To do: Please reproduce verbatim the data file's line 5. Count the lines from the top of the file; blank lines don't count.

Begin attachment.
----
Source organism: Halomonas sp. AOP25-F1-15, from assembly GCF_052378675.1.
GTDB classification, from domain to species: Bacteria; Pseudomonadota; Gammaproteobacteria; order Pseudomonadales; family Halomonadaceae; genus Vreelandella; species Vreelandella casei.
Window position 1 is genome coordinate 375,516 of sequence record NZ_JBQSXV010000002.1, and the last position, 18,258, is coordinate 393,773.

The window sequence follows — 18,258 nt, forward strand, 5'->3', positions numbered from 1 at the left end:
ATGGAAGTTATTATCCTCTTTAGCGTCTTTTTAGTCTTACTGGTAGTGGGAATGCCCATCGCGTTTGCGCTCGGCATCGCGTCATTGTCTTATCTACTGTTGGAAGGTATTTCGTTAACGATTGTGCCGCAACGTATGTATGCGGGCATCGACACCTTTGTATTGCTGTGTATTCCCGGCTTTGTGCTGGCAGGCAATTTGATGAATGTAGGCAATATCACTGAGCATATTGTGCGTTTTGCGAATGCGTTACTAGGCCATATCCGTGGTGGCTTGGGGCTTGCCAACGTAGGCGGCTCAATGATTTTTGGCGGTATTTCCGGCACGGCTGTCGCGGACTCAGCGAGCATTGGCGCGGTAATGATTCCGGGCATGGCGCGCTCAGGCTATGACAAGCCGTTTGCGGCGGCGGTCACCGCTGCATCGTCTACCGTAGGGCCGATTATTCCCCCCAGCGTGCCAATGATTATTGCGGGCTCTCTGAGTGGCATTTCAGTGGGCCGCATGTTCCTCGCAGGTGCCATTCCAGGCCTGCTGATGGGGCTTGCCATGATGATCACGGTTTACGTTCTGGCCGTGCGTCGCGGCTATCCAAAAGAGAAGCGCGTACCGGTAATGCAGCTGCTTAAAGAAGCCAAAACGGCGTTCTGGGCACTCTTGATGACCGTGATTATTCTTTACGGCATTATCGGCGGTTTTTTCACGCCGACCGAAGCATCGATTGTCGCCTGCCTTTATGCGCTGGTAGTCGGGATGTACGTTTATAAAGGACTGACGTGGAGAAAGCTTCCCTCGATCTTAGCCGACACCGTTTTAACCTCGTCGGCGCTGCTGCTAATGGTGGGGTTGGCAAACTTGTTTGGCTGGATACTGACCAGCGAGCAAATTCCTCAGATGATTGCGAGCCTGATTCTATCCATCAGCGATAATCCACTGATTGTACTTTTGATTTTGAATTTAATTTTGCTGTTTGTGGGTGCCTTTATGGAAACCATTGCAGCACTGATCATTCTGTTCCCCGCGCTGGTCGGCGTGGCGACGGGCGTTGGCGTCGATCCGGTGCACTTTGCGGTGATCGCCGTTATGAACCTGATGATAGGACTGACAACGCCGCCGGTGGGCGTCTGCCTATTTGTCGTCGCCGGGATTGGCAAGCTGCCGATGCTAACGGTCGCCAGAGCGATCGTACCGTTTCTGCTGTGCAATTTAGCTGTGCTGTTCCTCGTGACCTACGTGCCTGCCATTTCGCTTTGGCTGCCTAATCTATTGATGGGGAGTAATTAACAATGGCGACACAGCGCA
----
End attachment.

ATGGAAGTTATTATCCTCTTTAGCGTCTTTTTAGTCTTACTGGTAGTGGGAATGCCCATCGCGTTTGCGCTCGGCATCGCGTCATTGTCTTATCTACTGTTGGAAGGTATTTCGTTAACGATTGTGCCGCAACGTATGTATGCGGGCATCGACACCTTTGTATTGCTGTGTATTCCCGGCTTTGTGCTGGCAGGCAATTTGATGAATGTAGGCAATATCACTGAGCATATTGTGCGTTTTGCGAATGCGTTACTAGGCCATATCCGTGGTGGCTTGGGGCTTGCCAACGTAGGCGGCTCAATGATTTTTGGCGGTATTTCCGGCACGGCTGTCGCGGACTCAGCGAGCATTGGCGCGGTAATGATTCCGGGCATGGCGCGCTCAGGCTATGACAAGCCGTTTGCGGCGGCGGTCACCGCTGCATCGTCTACCGTAGGGCCGATTATTCCCCCCAGCGTGCCAATGATTATTGCGGGCTCTCTGAGTGGCATTTCAGTGGGCCGCATGTTCCTCGCAGGTGCCATTCCAGGCCTGCTGATGGGGCTTGCCATGATGATCACGGTTTACGTTCTGGCCGTGCGTCGCGGCTATCCAAAAGAGAAGCGCGTACCGGTAATGCAGCTGCTTAAAGAAGCCAAAACGGCGTTCTGGGCACTCTTGATGACCGTGATTATTCTTTACGGCATTATCGGCGGTTTTTTCACGCCGACCGAAGCATCGATTGTCGCCTGCCTTTATGCGCTGGTAGTCGGGATGTACGTTTATAAAGGACTGACGTGGAGAAAGCTTCCCTCGATCTTAGCCGACACCGTTTTAACCTCGTCGGCGCTGCTGCTAATGGTGGGGTTGGCAAACTTGTTTGGCTGGATACTGACCAGCGAGCAAATTCCTCAGATGATTGCGAGCCTGATTCTATCCATCAGCGATAATCCACTGATTGTACTTTTGATTTTGAATTTAATTTTGCTGTTTGTGGGTGCCTTTATGGAAACCATTGCAGCACTGATCATTCTGTTCCCCGCGCTGGTCGGCGTGGCGACGGGCGTTGGCGTCGATCCGGTGCACTTTGCGGTGATCGCCGTTATGAACCTGATGATAGGACTGACAACGCCGCCGGTGGGCGTCTGCCTATTTGTCGTCGCCGGGATTGGCAAGCTGCCGATGCTAACGGTCGCCAGAGCGATCGTACCGTTTCTGCTGTGCAATTTAGCTGTGCTGTTCCTCGTGACCTACGTGCCTGCCATTTCGCTTTGGCTGCCTAATCTATTGATGGGGAGTAATTAACAATGGCGACACAGCGCA